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 The Comic Critic 

December 2, 2003

One of the most rewarding things about my work is that it has brought me into contact with many truly original minds, even a few men of genius. One of these was the great critic Hugh Kenner, who died last week at 80.

I hadn’t seen Hugh in years. I used to visit him often when he lived in Baltimore and taught at Johns Hopkins; but after his retirement he and his beloved Mary Ann, their children grown, moved to Athens, Georgia, and I never managed to get down that way. It was my loss.

Hugh Kenner was best known for his work on modernist writers like James Joyce, T.S. Eliot, and Ezra Pound, which culminated in his 1971 classic The Pound Era. He wrote with rare felicity and playful wit, but nobody would call him easy reading: he avoided the critical bombast, trade jargon, and grand pronouncements that usually give the reader the sense of being in familiar territory. He was incapable of writing a cliché. Though deeply conservative, he relished the new. He wrote colloquially, but he savored complexity and didn’t offer intellectual shortcuts.

Kenner the critic took no interest in the critic’s game of rating writers. As a rule he neither praised nor denigrated them. If he thought they deserved his attention, he honored them with a fresh curiosity about how their writing worked, and with a sense of fun — like a boy assembling a crystal radio.

In fact, he assembled his own personal computer many years ago, seeing this new machine’s possibilities long before most people did. He was as fascinated by science, math, and technology as by literature; he also wrote books on Buckminster Fuller, geodesic math, and fractal geometry. He used to say that his real specialty was not “Eng. Lit.,” but the life of the mind in the twentieth century.

[Breaker quote: Hugh Kenner, RIP]He combined his wide-ranging interests to achieve startling insights into literature. He saw the book as a kind of machine, and he loved machines: one of his books is titled The Mechanic Muse. This view bred his delightful little studies The Counterfeiters and The Stoic Comedians, in which he found analogies between Jonathan Swift, Joyce, Buster Keaton, and early computers.

As this eclectic grouping suggests, Hugh refused to treat literature as a closed system. He viewed it as part of the pageant of modernity, of man’s endless inventiveness. He had no use for snobbish literati. He loved movies, especially comedy. Among those he treasured were Star Wars and Blood Simple. He never forgot that art may begin as fun, and he always approached it in that spirit. For him Joyce’s Ulysses was more than just a great book; it was a feast of laughter.

In person he was distinguished by his height, unruly hair, thick glasses, and hearing aid. His partial deafness caused him to slur his speech; when he was a small child in Canada, his parents had feared he was mentally retarded. This proved spectacularly incorrect. By his early thirties, he was the acknowledged authority on Pound.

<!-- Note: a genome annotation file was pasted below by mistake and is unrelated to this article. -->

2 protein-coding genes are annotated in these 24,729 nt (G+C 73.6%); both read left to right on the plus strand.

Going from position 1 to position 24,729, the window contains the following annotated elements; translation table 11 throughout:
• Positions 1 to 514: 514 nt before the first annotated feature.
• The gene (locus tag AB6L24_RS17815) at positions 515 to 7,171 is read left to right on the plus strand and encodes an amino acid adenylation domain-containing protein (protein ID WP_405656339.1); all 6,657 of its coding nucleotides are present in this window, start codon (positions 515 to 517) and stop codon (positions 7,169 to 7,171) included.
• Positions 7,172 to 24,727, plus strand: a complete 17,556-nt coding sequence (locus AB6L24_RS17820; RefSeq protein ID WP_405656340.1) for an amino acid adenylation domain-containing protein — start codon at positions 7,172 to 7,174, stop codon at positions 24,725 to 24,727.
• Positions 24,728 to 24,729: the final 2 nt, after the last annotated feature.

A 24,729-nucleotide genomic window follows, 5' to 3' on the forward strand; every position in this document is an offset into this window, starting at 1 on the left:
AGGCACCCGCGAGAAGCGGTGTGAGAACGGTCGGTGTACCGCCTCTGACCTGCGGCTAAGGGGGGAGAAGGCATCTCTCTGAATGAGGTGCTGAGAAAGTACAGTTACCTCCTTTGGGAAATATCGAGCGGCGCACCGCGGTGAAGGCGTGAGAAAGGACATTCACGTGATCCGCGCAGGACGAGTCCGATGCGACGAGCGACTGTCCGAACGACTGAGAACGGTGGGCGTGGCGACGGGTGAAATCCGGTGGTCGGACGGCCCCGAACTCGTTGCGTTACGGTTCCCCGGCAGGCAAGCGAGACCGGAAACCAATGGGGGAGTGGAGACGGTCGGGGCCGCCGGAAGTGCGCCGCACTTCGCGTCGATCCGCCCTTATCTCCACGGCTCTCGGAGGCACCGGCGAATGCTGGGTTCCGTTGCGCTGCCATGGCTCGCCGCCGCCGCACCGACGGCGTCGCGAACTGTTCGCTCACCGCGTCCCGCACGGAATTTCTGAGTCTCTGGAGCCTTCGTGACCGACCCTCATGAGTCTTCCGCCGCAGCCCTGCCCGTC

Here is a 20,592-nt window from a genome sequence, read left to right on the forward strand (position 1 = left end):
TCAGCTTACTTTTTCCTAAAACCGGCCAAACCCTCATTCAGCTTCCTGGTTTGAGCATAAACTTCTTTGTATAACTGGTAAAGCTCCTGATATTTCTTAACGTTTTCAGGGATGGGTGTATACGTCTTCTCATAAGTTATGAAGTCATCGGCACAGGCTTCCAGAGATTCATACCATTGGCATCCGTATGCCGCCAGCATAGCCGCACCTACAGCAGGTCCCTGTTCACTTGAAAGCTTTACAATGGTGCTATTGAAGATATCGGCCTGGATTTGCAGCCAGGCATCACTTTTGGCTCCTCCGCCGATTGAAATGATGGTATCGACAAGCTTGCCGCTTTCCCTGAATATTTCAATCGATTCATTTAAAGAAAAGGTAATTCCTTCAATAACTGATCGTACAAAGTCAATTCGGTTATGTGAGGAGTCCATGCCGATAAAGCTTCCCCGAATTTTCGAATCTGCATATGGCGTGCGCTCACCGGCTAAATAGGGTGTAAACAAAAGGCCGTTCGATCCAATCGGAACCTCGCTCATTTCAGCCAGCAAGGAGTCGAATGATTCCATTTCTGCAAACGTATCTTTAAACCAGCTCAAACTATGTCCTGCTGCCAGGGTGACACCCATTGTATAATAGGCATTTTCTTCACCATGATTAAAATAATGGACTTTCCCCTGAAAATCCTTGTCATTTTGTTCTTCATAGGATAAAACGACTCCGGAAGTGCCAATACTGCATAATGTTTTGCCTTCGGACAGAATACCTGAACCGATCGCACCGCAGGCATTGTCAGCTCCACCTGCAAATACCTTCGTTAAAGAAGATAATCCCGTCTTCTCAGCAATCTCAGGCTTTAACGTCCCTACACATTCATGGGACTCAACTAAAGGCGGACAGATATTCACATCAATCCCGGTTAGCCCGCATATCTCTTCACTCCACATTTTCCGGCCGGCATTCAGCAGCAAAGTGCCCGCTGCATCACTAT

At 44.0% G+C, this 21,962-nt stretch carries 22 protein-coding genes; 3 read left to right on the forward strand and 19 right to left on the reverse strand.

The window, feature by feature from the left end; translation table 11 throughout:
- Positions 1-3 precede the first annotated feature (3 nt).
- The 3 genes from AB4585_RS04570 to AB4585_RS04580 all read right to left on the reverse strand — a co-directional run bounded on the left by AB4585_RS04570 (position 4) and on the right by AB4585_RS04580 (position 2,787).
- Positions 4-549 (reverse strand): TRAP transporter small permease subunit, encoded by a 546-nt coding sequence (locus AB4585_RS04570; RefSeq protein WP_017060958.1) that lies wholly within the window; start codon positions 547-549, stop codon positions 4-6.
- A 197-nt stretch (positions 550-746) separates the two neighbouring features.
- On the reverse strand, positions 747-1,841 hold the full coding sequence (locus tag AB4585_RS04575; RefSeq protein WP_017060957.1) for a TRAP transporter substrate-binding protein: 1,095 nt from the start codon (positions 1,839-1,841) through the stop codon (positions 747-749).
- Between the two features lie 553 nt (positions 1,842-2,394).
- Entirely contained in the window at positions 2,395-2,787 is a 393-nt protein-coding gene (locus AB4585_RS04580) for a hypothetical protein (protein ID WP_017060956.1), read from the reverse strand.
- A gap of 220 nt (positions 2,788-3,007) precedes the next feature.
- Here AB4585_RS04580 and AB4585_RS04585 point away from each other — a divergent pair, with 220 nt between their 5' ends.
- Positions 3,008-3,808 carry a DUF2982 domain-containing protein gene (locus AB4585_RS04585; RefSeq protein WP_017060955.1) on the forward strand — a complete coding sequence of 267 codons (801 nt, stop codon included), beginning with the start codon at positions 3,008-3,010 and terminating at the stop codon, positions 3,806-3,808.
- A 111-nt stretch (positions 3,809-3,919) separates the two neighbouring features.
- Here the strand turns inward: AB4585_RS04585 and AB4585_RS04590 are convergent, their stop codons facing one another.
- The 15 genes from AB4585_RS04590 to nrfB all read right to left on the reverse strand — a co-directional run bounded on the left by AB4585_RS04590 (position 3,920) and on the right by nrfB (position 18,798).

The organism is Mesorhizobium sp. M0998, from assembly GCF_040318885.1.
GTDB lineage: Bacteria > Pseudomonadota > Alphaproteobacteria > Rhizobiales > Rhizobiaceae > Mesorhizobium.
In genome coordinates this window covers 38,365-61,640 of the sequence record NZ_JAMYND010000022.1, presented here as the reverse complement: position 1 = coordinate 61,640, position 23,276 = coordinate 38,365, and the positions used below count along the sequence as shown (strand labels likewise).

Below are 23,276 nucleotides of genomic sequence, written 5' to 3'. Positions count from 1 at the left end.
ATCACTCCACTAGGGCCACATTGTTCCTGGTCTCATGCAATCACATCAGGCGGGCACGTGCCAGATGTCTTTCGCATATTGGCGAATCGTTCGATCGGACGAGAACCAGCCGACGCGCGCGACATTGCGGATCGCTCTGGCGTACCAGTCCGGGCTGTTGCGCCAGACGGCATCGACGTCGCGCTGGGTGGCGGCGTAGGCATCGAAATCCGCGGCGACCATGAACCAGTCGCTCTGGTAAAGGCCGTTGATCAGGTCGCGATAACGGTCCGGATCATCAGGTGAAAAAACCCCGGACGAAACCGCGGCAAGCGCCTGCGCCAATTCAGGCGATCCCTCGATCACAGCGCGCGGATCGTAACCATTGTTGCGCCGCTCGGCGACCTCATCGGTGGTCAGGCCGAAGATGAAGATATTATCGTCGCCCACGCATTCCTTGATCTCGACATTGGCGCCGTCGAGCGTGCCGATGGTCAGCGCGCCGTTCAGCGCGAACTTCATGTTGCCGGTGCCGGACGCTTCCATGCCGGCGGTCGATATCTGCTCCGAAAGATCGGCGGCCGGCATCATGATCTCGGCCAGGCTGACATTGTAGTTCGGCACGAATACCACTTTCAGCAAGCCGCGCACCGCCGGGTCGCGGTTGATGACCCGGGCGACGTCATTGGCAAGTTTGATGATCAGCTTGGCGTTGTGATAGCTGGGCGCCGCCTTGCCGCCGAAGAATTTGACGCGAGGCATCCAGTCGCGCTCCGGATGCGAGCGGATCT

His youthful friends included two other men destined to make their marks among Canada’s leading men of the mind, Northrop Frye and Marshall McLuhan. When McLuhan became an intellectual fad in the Sixties, noted for his baffling utterances, Kenner, characteristically, extricated his genuine perceptions from the quackery, and distilled McLuhan’s elusive aperçus into a few crisp sentences. Coming from Hugh, they sounded like common sense.

Hugh liked to tell the story of a statue that had been exposed as a forgery. In the nineteenth century, it had been passed off as an ancient Etruscan sculpture; but in the twentieth century a sharp critic had detected its recent origin. How? The forger had endowed it with the ancient Etruscan mannerisms he could see; but also, unconsciously, with the nineteenth-century mannerisms he couldn’t see. His contemporaries couldn’t see them either, so for a while the counterfeit succeeded. But as fashions changed, those nineteenth-century mannerisms “rose to visibility.”

As Kenner put it, “The style of your own time is always invisible.” This was a favorite moral of his. You have to be alert for the unconscious assumptions you share with your own era. Conservatives and radicals, thinking themselves opposites, may actually share the same prejudices without being aware of them.

Serious and hilarious, Hugh Kenner the critic changed the way I see the world. Hugh Kenner the friend leaves me, with many others, in grief.

Joseph Sobran

Copyright © 2003 by the Griffin Internet Syndicate,
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